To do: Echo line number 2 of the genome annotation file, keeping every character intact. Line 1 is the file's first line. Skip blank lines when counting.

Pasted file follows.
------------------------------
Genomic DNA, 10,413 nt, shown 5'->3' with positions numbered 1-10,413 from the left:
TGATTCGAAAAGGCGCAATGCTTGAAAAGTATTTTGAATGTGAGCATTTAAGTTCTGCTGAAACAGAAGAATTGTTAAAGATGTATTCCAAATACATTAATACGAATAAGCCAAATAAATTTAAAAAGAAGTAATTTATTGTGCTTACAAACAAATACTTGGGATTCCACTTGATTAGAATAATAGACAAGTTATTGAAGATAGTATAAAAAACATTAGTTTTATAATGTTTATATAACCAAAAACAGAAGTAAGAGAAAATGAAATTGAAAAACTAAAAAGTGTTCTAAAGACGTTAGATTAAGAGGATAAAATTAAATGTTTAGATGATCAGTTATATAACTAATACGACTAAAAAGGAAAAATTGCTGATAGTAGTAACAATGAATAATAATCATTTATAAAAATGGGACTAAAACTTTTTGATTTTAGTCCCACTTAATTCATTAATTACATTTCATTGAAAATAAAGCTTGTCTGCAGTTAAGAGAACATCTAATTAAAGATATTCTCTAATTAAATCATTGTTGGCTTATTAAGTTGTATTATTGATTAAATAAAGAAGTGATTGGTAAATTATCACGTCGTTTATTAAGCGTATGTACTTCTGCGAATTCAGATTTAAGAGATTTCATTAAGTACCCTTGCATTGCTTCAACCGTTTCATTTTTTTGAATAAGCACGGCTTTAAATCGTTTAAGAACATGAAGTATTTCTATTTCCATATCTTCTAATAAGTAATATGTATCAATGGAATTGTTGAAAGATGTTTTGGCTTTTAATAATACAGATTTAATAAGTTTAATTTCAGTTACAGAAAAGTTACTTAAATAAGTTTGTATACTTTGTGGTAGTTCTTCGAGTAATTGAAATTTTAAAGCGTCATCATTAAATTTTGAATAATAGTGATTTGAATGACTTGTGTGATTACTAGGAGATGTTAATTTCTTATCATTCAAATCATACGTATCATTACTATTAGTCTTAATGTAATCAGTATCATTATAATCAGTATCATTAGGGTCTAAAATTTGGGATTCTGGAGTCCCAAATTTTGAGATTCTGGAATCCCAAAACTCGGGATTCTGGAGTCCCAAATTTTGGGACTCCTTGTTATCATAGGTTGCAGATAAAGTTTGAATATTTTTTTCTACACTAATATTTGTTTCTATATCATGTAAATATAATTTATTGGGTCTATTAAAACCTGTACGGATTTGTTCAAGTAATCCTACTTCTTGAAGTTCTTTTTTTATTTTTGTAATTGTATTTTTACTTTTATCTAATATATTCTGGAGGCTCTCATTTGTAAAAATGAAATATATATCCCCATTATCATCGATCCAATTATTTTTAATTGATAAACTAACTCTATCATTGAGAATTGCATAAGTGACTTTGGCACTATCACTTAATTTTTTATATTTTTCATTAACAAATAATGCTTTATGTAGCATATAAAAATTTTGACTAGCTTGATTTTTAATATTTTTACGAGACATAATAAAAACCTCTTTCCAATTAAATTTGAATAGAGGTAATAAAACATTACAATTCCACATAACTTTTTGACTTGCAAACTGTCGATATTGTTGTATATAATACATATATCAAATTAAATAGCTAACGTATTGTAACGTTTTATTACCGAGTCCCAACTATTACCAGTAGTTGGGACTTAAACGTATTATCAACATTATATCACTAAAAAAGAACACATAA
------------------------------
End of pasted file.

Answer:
TGATTCGAAAAGGCGCAATGCTTGAAAAGTATTTTGAATGTGAGCATTTAAGTTCTGCTGAAACAGAAGAATTGTTAAAGATGTATTCCAAATACATTAATACGAATAAGCCAAATAAATTTAAAAAGAAGTAATTTATTGTGCTTACAAACAAATACTTGGGATTCCACTTGATTAGAATAATAGACAAGTTATTGAAGATAGTATAAAAAACATTAGTTTTATAATGTTTATATAACCAAAAACAGAAGTAAGAGAAAATGAAATTGAAAAACTAAAAAGTGTTCTAAAGACGTTAGATTAAGAGGATAAAATTAAATGTTTAGATGATCAGTTATATAACTAATACGACTAAAAAGGAAAAATTGCTGATAGTAGTAACAATGAATAATAATCATTTATAAAAATGGGACTAAAACTTTTTGATTTTAGTCCCACTTAATTCATTAATTACATTTCATTGAAAATAAAGCTTGTCTGCAGTTAAGAGAACATCTAATTAAAGATATTCTCTAATTAAATCATTGTTGGCTTATTAAGTTGTATTATTGATTAAATAAAGAAGTGATTGGTAAATTATCACGTCGTTTATTAAGCGTATGTACTTCTGCGAATTCAGATTTAAGAGATTTCATTAAGTACCCTTGCATTGCTTCAACCGTTTCATTTTTTTGAATAAGCACGGCTTTAAATCGTTTAAGAACATGAAGTATTTCTATTTCCATATCTTCTAATAAGTAATATGTATCAATGGAATTGTTGAAAGATGTTTTGGCTTTTAATAATACAGATTTAATAAGTTTAATTTCAGTTACAGAAAAGTTACTTAAATAAGTTTGTATACTTTGTGGTAGTTCTTCGAGTAATTGAAATTTTAAAGCGTCATCATTAAATTTTGAATAATAGTGATTTGAATGACTTGTGTGATTACTAGGAGATGTTAATTTCTTATCATTCAAATCATACGTATCATTACTATTAGTCTTAATGTAATCAGTATCATTATAATCAGTATCATTAGGGTCTAAAATTTGGGATTCTGGAGTCCCAAATTTTGAGATTCTGGAATCCCAAAACTCGGGATTCTGGAGTCCCAAATTTTGGGACTCCTTGTTATCATAGGTTGCAGATAAAGTTTGAATATTTTTTTCTACACTAATATTTGTTTCTATATCATGTAAATATAATTTATTGGGTCTATTAAAACCTGTACGGATTTGTTCAAGTAATCCTACTTCTTGAAGTTCTTTTTTTATTTTTGTAATTGTATTTTTACTTTTATCTAATATATTCTGGAGGCTCTCATTTGTAAAAATGAAATATATATCCCCATTATCATCGATCCAATTATTTTTAATTGATAAACTAACTCTATCATTGAGAATTGCATAAGTGACTTTGGCACTATCACTTAATTTTTTATATTTTTCATTAACAAATAATGCTTTATGTAGCATATAAAAATTTTGACTAGCTTGATTTTTAATATTTTTACGAGACATAATAAAAACCTCTTTCCAATTAAATTTGAATAGAGGTAATAAAACATTACAATTCCACATAACTTTTTGACTTGCAAACTGTCGATATTGTTGTATATAATACATATATCAAATTAAATAGCTAACGTATTGTAACGTTTTATTACCGAGTCCCAACTATTACCAGTAGTTGGGACTTAAACGTATTATCAACATTATATCACTAAAAAAGAACACATAA